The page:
Archive for August, 2011

Defending from Irene

August 26, 2011

I”m another person who’s constantly checking the status of Hurricane Irene from a distance.  Since I teach remotely for the Institute of Children’s Literature, I have a lot of students in harms’ way.  I’m praying that they and their stories are all safe and dry.

 

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Characters Who Are Too Dumb to Live

August 22, 2011

As I might have mentioned before, one of the tricky things about writing in the suspense/mystery/thriller genre is ensuring that your characters aren’t too dumb to live.  There has to be a reason for them to keep their deadly secrets or roam through dangerous places.  In fact, there was one series of books by a mystery writer that I finally had to give up on because I couldn’t believe that the main character would keep endangering herself with no good reason whereas she had a serious and deeply personal reason to do this in the first two novels.

Today, I had a mini-breakthrough for my character. Since she was supposed to know quite a bit about art, at least for a high school student, she needed to consider an alternative. I didn’t have the first idea of how to slip it in until I was living in the moment with her. Bang.  There it was at what Jack Sparrow would call “the opportune moment.”

I have found that a lot of logical problems will sort themselves out when you get to them as long as you’re conscious of them and let the backbrain work.

End of Summer Quick Reads

August 19, 2011

It was fun to find SUSPECT on a list of suggested books for a last-hurrah-of-the-summer kind of book put together by a librarian in Harris County, Texas.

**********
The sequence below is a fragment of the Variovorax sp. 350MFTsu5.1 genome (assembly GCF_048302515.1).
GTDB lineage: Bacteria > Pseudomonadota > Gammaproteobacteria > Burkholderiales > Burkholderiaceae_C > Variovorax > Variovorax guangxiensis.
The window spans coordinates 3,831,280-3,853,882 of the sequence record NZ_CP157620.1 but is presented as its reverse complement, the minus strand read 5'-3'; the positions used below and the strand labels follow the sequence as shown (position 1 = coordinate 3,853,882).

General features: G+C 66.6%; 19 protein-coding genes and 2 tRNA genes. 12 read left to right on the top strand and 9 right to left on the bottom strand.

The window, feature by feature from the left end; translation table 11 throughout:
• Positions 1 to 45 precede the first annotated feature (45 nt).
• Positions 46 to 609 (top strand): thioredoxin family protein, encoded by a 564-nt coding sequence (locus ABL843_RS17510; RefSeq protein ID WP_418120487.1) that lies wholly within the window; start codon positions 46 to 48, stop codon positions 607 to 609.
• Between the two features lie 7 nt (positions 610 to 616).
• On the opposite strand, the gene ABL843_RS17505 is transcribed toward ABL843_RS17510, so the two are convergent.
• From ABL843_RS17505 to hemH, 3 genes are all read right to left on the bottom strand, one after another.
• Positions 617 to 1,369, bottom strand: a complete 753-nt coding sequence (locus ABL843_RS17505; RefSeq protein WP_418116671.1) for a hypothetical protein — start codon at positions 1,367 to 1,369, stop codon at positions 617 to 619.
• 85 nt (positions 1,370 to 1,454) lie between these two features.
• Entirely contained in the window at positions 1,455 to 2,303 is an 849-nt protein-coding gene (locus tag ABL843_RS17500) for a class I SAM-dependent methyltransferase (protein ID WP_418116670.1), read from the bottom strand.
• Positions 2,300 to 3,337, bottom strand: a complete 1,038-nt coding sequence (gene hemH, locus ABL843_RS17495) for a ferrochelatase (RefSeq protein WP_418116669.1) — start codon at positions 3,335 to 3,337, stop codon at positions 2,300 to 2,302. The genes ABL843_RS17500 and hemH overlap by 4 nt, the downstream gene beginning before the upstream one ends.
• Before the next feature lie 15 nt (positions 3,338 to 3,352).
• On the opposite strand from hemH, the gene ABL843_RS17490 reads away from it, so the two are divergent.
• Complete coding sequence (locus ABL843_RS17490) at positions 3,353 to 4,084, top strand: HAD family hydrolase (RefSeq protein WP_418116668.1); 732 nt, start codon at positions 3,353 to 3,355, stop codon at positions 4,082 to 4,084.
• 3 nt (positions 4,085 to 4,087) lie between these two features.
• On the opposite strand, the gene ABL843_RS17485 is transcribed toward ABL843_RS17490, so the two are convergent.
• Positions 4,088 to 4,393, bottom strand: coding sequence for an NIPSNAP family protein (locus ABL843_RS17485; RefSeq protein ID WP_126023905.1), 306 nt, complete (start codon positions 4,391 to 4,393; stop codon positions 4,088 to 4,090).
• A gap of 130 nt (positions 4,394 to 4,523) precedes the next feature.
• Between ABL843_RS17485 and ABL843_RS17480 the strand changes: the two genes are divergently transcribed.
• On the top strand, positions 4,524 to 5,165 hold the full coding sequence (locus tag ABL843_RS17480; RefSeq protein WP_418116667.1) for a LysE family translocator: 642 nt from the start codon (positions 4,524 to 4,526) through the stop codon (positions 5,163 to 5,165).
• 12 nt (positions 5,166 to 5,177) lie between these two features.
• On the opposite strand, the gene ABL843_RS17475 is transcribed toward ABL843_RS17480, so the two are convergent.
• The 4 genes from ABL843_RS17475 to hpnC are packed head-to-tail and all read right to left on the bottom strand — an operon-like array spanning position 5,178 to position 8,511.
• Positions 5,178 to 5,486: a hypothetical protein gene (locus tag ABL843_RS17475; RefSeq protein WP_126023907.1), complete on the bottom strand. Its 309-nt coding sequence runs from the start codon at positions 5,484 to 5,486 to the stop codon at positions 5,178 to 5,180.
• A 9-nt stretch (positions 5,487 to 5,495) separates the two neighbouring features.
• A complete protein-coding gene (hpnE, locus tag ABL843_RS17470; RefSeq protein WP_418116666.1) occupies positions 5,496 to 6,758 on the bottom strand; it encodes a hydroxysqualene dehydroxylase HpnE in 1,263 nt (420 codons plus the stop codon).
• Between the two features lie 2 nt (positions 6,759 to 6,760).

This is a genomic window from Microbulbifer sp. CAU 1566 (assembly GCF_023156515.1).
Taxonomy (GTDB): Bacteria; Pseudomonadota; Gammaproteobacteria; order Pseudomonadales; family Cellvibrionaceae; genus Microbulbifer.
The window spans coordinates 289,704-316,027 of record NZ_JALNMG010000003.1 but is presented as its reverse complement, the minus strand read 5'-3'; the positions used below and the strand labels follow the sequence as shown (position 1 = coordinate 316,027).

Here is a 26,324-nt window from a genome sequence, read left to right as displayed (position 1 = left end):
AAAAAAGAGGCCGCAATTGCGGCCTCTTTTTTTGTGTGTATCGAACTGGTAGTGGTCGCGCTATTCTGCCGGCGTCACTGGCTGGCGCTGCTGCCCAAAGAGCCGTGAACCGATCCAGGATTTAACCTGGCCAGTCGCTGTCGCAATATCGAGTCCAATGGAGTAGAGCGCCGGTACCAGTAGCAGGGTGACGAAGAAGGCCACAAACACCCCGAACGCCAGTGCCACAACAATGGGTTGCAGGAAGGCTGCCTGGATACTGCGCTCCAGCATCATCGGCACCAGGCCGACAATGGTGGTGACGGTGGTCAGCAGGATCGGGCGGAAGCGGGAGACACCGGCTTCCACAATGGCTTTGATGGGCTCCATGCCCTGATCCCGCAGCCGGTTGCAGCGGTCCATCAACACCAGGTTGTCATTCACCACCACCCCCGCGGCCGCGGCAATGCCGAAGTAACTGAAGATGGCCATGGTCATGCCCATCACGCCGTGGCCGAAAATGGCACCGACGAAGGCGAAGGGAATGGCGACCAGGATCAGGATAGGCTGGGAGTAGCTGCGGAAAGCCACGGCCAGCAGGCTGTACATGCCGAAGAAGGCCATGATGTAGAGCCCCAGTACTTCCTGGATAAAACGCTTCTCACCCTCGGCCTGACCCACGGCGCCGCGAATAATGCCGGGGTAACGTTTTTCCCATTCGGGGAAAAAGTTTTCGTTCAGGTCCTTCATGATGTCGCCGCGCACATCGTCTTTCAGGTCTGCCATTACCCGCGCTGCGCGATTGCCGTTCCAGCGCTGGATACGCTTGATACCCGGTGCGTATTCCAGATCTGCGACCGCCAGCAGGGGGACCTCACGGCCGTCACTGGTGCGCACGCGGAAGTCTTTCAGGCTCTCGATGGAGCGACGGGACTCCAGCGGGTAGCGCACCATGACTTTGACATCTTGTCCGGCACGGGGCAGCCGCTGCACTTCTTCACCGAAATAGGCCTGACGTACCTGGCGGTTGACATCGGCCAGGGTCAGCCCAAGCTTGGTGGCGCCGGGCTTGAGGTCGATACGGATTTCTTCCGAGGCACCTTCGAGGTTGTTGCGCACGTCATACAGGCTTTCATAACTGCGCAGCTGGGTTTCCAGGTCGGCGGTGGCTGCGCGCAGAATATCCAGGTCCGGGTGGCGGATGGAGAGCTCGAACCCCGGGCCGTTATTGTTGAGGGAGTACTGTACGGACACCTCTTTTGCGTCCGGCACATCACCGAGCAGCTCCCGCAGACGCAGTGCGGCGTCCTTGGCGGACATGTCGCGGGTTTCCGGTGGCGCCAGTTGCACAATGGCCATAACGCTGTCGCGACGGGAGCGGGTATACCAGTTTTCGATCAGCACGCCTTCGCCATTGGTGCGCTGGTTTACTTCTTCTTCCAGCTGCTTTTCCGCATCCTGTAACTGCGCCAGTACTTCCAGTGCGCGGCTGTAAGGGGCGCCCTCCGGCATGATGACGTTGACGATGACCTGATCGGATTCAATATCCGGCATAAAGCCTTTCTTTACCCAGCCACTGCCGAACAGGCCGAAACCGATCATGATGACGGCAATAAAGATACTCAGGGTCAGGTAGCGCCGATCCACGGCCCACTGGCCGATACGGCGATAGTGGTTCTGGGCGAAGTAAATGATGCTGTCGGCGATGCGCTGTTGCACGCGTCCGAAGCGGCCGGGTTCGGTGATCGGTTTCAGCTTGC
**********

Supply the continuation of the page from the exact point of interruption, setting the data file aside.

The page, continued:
Serving as the Michigan Mentor

August 11, 2011

When my friend, fellow author and Michigan Ad-Com member Pat Trattles approached me about serving as the novel mentor, I couldn’t say no.  Really.  As Robert Heinlein pointed out to Spider Robinson decades ago, you can never really pay a professional writer back for the help that they’ve given you.  You can only pay forward.    Winning the Ellen Dolan Missouri Mentorship with Gary Blackwood back in 1999 changed my writing life forever.

As part of the application project, I had to write an explanation of why I wanted the mentorship.  I shared how more than one editor had let me know that I wrote well.   I didn’t know what else I could do! Gary gave me an education in the importance of conflict, structure and subplots. While I didn’t sell the novel that Gary and I worked on together, it opened the door for me at Peachtree.  Moreover, I sold the next two projects that I wrote after the mentorship. Later manuscripts helped win me representation with Erin Murphy.

Naturally, I sent Gary copies of my books, but I couldn’t pay him back.  Instead, I’ve found ways to pay forward. For example, I served as the Missouri Mentor several years ago. Even though I’m being paid to serve as an instructor for the Institute of Children’s Literature, I do tend to slip in extra looks for my students on promising pieces.  But time is precious. I can’t help the world when I need that time for my family, my projects, my students, and my church.  But I can help one talented, hard-wrking and thoughtful writer take a step closer to winning a contract by offering my perspective on every level from the big flick down to Nitz-picking.

Over 12,000 Words

August 5, 2011

Despite my “Escape from the Seiser Alm” post, I’ve found myself going back there more than once. But that’s part of my standard operating procedure since I can’t just leave things at the level of what Annie LaMott calls “a sh***y first draft” and move on. One important reason for this is my Dreamweavers’ critique group. When my turn in the rotation comes up, I can’t send them a piece of meat even though I have allowed myself to send them things with a few “Transition Needed” links. The writers in that group are the ones who let me know early whether things are working or not.

Please feel free to share a comment on how your manuscript evolves from a first draft to polished prose. I think every writer attacks this a little differently. I’m always interested in methods.